We finally “borked”!


Oh, get your minds out of the gutter!  Borking is the new hip slang term for the Boris Bikes,  or if you’re being really proper, the new Barclays Cycle Hire Scheme here in London. It’s a really great concept. Basically the city (paid for by Barclays) has put in a ton of bike racks, with really nice (although heavily branded) bikes all over the city. You become a member, get a little plastic-key-cardy-thing in the mail, and then you can rent a bike. It’s super easy. You just walk up to a bike, insert your little plastic-key-cardy-thing, and off you go!  It’s not free, of course. There is an access fee, and a usage fee, but you get the first 30 minutes at no charge.

I loved the bike. It’s nice and sturdy, much like a Dutch bike, with 3 gears and cute little faux-basket in the front where you can strap stuff. The seat height is also adjustable. But mostly the bikes feel really strong, like they could take a beating and still come out the winner. I think that’s going to be important for long term viability.

So on Monday night Alex and I had dinner near the Gloucester Road tube station, and then headed over to Royal Albert Hall to attend a Prom concert (it was Beethoven’s Fifth Piano Concert … divine!). Since we had a few spare minutes, and we saw a borking station, we hopped on board and zipped over to Hyde Park. We only had time for a brief swing up and down the promenade, but that was perfect because we had to get to concert hall.  Alex thinks he’ll start borking from Vauxhall to work in the mornings — as long as he can find a route without a lot of traffic. We’re both still pretty intimidated by the cars, but I think with a little practice that will pass.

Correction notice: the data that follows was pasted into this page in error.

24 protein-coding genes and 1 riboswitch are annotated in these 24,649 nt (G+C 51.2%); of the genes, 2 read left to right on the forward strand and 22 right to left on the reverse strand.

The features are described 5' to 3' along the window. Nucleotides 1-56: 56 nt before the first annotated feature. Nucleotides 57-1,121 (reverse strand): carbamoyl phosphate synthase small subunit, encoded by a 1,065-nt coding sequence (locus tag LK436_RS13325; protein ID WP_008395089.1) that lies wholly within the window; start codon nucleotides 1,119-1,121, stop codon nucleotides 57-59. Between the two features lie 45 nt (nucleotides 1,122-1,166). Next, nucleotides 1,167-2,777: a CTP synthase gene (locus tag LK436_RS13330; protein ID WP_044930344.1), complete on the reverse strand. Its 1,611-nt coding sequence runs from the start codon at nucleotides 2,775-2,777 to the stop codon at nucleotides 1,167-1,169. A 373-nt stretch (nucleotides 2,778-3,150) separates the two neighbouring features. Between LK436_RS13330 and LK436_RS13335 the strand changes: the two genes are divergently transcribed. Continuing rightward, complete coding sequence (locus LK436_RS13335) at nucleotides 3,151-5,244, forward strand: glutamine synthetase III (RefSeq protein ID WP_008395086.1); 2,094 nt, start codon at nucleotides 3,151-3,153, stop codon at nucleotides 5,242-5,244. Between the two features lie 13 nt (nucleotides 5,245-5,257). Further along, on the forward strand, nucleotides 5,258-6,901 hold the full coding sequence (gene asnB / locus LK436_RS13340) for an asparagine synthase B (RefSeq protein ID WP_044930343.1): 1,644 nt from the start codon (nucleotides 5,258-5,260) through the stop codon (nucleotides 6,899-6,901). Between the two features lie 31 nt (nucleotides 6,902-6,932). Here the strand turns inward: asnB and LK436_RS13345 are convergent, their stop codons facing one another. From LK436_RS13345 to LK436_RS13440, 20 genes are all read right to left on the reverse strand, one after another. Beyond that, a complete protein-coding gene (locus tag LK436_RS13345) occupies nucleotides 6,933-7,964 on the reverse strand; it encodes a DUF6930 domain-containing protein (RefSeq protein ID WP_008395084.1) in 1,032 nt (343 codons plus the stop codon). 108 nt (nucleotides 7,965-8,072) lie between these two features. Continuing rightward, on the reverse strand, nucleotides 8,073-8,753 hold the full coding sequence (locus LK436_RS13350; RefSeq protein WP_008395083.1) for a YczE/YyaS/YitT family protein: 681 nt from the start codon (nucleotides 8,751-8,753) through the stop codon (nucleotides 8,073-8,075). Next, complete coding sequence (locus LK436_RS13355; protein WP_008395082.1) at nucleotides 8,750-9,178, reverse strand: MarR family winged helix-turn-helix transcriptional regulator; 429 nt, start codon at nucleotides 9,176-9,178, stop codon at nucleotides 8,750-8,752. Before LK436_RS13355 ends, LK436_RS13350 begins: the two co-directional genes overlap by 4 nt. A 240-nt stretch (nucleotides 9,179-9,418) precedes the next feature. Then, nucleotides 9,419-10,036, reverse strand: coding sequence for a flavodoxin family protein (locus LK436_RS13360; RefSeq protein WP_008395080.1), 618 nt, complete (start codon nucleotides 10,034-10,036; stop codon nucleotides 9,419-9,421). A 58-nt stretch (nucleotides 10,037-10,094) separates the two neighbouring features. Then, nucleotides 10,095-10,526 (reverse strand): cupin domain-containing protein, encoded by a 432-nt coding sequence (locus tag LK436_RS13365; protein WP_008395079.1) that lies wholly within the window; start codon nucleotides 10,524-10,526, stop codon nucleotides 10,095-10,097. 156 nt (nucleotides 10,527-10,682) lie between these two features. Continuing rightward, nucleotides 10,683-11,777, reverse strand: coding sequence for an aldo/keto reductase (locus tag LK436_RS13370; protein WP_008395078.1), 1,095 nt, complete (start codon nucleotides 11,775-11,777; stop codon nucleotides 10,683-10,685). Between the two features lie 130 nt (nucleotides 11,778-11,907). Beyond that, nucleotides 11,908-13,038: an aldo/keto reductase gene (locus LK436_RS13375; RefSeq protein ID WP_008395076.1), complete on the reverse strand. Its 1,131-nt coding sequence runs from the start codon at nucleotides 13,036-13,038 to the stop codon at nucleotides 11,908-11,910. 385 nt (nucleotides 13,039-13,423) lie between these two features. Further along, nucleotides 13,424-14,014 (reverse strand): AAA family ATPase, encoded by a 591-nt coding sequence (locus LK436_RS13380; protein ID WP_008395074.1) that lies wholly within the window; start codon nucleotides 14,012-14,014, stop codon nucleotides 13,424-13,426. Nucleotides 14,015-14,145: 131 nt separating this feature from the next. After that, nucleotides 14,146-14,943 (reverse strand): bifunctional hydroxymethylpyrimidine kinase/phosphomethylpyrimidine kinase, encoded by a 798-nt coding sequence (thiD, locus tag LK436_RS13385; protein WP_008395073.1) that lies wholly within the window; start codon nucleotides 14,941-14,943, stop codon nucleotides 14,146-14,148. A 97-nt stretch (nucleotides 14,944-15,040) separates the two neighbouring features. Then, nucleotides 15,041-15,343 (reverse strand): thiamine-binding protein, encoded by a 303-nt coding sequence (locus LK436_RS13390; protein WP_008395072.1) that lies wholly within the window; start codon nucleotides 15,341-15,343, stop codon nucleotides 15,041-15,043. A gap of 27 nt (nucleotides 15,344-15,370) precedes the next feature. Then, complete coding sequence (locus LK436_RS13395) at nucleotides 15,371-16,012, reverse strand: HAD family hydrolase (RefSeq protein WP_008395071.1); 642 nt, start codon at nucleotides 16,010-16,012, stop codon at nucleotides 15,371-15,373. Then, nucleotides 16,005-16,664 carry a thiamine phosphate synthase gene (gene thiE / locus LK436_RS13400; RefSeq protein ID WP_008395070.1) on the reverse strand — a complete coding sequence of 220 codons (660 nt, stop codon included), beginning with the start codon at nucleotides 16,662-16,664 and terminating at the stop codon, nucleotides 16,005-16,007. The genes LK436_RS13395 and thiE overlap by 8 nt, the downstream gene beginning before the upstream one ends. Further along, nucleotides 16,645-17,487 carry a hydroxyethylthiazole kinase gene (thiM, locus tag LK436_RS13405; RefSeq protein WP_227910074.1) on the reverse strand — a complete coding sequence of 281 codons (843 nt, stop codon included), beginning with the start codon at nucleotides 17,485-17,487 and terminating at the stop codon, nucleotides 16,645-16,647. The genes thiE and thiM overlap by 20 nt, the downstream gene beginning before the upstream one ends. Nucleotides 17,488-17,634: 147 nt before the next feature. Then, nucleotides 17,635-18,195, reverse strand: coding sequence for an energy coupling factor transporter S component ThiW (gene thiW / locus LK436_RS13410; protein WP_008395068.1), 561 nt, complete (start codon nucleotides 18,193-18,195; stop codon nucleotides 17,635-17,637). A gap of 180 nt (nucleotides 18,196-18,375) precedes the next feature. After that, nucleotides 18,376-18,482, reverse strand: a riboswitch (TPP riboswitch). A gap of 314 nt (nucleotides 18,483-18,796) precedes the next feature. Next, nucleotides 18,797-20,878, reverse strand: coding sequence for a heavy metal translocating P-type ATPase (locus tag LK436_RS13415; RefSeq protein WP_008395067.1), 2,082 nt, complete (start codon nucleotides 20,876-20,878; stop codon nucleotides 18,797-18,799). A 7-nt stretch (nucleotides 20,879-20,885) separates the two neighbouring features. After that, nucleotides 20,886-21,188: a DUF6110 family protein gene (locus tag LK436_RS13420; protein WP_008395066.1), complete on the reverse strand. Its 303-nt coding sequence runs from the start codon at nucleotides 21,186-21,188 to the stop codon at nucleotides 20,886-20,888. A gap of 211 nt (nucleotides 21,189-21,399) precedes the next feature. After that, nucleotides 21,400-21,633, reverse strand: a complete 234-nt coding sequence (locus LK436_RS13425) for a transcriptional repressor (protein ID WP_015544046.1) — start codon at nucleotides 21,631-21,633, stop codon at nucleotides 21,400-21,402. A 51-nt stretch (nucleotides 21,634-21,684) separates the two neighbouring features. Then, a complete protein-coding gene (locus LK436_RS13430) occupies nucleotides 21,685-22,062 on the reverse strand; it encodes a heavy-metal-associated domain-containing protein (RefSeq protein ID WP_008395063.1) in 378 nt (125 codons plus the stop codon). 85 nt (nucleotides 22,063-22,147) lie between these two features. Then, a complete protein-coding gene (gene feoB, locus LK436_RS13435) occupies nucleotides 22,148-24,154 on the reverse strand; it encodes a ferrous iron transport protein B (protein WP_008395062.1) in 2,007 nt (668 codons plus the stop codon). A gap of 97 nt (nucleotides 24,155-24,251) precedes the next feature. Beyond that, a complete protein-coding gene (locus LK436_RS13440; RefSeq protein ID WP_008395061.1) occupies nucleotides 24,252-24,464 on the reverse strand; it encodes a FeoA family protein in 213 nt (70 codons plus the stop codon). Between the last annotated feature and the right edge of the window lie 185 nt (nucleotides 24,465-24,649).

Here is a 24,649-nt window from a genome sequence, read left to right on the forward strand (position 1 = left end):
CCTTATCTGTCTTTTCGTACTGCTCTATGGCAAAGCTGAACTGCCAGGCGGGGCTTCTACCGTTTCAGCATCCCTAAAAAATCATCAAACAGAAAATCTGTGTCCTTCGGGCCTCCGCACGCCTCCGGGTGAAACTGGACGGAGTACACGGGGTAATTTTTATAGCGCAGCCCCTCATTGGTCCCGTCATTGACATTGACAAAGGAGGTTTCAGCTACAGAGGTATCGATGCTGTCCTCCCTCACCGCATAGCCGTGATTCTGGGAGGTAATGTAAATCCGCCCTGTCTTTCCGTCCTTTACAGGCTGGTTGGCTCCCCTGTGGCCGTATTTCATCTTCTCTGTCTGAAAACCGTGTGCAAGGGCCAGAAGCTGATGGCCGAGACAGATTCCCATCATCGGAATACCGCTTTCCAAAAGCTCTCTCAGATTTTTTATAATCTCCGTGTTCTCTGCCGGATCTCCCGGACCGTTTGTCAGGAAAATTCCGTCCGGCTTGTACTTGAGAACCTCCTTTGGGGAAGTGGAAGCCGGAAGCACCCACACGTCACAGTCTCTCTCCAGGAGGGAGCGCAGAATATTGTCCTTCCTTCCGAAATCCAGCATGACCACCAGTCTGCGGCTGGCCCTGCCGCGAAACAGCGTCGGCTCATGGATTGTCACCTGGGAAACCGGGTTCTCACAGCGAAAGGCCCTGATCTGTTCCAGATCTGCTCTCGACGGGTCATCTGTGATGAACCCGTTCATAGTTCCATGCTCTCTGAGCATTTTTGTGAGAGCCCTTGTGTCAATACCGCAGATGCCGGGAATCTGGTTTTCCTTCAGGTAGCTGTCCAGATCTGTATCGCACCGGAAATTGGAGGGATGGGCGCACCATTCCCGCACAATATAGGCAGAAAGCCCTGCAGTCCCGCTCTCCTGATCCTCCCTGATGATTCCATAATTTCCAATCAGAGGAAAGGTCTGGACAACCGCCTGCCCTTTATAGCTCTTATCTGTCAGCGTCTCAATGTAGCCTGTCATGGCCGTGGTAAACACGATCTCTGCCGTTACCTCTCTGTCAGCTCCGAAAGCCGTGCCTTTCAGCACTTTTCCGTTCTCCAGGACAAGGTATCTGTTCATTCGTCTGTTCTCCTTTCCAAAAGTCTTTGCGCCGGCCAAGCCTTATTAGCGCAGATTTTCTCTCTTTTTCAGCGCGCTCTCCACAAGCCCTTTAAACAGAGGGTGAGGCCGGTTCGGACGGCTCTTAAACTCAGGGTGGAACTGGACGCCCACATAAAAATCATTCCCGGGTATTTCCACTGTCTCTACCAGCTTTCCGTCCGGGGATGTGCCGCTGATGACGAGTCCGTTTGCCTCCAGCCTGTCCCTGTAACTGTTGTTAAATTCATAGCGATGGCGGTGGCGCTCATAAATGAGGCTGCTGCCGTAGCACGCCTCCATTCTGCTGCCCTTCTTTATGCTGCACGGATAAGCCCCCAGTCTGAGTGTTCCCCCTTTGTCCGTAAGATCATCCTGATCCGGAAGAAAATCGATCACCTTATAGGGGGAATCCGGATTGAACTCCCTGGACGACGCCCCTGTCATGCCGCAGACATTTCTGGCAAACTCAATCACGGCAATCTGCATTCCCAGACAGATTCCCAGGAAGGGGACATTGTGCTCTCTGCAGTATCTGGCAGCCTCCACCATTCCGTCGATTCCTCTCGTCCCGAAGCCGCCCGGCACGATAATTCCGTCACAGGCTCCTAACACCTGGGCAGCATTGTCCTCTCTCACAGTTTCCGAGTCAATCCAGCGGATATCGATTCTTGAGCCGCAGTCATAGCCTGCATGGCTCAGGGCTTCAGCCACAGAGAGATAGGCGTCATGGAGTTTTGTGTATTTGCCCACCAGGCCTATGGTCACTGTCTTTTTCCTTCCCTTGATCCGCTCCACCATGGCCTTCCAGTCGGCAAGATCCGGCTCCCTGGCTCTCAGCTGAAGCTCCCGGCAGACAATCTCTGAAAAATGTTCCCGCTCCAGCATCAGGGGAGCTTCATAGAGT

Advertisements

Posted on 08/09/2010, in Exploring the UK, Transit, travel, Within London and tagged , , , , , , . Bookmark the permalink. 2 Comments.

  1. Suzanne M-G

    Hi there! Believe it or not, we have these in Denver, too, now. The city put them in.

  2. To get the best value, you’ll need the map of where all the docking stations are, so that you can plan where to drop the bike within the first 30 minutes. I’m a huge fan of the principle, and use the ones in Paris all the time when I’m there (my record is 46 trips in two weeks, total cost 16 euro – about a third of what I would have paid if I’d done it all on the buses or metro).

Leave a Reply

Fill in your details below or click an icon to log in:

WordPress.com Logo

You are commenting using your WordPress.com account. Log Out / Change )

Twitter picture

You are commenting using your Twitter account. Log Out / Change )

Facebook photo

You are commenting using your Facebook account. Log Out / Change )

Google+ photo

You are commenting using your Google+ account. Log Out / Change )

Connecting to %s